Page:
If you have been involved in a car accident, whiplash injuries need to be taken very seriously. Because symptoms of a whiplash injury can take weeks or months to manifest, it is easy to be fooled into thinking that you are not as injured as you are. Too often people don’t seek treatment following a car accident because they don’t feel hurt. By far, the most common injury to the neck is a whiplash injury. Whiplash is caused by a sudden movement of the head, either backward, forward, or sideways, that results in the damage to the supporting muscles, ligaments and other connective tissues in the neck and upper back. Unfortunately, by the time more serious complications develop, some of the damage from the injury may have become permanent. If you have been in a motor vehicle or any other kind of accident, don’t assume that you escaped injury if you are not currently in pain. Get checked out by our Chiropractor . . . We can help!
What to do Post-Accident
If you have been involved in an Motor Vehicle Accident (MVA), you will need to undergo an exam. Often, individuals involved in MVA experience minimal or no symptoms for the first few weeks and even months. Failure to obtain a timely evaluation or appropriate treatment for injuries sustained in an MVA may negate your ability to receive monetary compensation for any future medical bills resulting from the accident, negate your ability to receive pain and suffering settlements, and negate compensation for work loss.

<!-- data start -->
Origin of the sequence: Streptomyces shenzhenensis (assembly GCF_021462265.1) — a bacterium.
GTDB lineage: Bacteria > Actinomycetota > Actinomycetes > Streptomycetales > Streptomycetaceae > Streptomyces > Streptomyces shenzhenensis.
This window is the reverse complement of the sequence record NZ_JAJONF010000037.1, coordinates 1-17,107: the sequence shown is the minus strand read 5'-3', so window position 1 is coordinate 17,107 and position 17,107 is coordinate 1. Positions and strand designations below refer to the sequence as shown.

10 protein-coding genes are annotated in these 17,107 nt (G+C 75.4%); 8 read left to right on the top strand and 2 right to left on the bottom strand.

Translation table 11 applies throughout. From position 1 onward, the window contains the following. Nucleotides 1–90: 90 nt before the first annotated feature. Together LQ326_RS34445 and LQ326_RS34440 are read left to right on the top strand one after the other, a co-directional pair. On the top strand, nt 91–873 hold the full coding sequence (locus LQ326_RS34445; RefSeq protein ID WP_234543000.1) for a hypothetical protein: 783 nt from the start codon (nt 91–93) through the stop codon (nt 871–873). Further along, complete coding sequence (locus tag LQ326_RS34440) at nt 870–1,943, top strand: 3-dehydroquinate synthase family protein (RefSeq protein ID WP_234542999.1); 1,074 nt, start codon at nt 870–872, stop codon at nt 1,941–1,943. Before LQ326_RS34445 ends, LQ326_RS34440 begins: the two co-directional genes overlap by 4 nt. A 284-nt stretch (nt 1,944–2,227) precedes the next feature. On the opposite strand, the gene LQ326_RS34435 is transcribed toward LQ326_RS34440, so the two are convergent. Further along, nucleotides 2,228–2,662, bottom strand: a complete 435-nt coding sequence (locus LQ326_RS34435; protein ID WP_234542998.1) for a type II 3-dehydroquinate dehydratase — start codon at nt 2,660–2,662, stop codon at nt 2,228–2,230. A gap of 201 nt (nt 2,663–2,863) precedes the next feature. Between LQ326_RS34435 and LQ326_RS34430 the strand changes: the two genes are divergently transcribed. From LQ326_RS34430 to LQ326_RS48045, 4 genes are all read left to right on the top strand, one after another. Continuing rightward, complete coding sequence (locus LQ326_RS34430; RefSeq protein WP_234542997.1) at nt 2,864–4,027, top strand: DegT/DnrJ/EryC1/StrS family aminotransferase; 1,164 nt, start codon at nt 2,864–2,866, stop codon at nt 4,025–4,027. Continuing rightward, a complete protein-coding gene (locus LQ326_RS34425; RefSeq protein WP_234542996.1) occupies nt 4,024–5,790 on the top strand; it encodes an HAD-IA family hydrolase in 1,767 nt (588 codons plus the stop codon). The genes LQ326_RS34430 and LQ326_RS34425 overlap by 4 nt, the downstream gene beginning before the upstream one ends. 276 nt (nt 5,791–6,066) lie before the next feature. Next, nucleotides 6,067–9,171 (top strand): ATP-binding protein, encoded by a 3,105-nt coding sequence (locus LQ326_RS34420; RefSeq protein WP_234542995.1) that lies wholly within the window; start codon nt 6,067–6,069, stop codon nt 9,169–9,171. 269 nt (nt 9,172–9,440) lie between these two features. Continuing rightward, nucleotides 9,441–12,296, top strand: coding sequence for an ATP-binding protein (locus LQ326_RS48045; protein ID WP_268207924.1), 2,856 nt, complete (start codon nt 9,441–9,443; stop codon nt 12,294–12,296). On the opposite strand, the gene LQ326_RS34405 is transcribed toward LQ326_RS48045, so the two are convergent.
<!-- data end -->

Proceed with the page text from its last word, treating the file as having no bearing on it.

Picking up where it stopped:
Common Injuries and Symptoms
The followings comprise many of sustained injuries and symptoms following MVA’s: Whiplash, Headaches, Back Pain, Head Injuries and Associated Symptoms, Extremity Pain, Numbness, Tingling, Factors Influencing Injury Tolerance, etc.
Whiplash is the most common injury sequelae following MVAs. Symptoms following a “whiplash” accident include:
- neck pain, tenderness, and stiffness
- cervical muscle spasms tenderness and nodules
- cervical reduced by a range of motion
- post-traumatic headaches
- shoulder and interscapular pain
- hand and finger pain, numbness and tingling
- blurred vision, dizziness, balance problems, and lightheadedness
- difficulty swallowing/feeling of a lump in the throat
- post-traumatic depression and cognitive problems
The term “whiplash” was first used in 1928 to define an injury mechanism of sudden hyperextension followed by an immediate hyperflexion of the neck that results in damage to the muscles, ligaments, and tendons.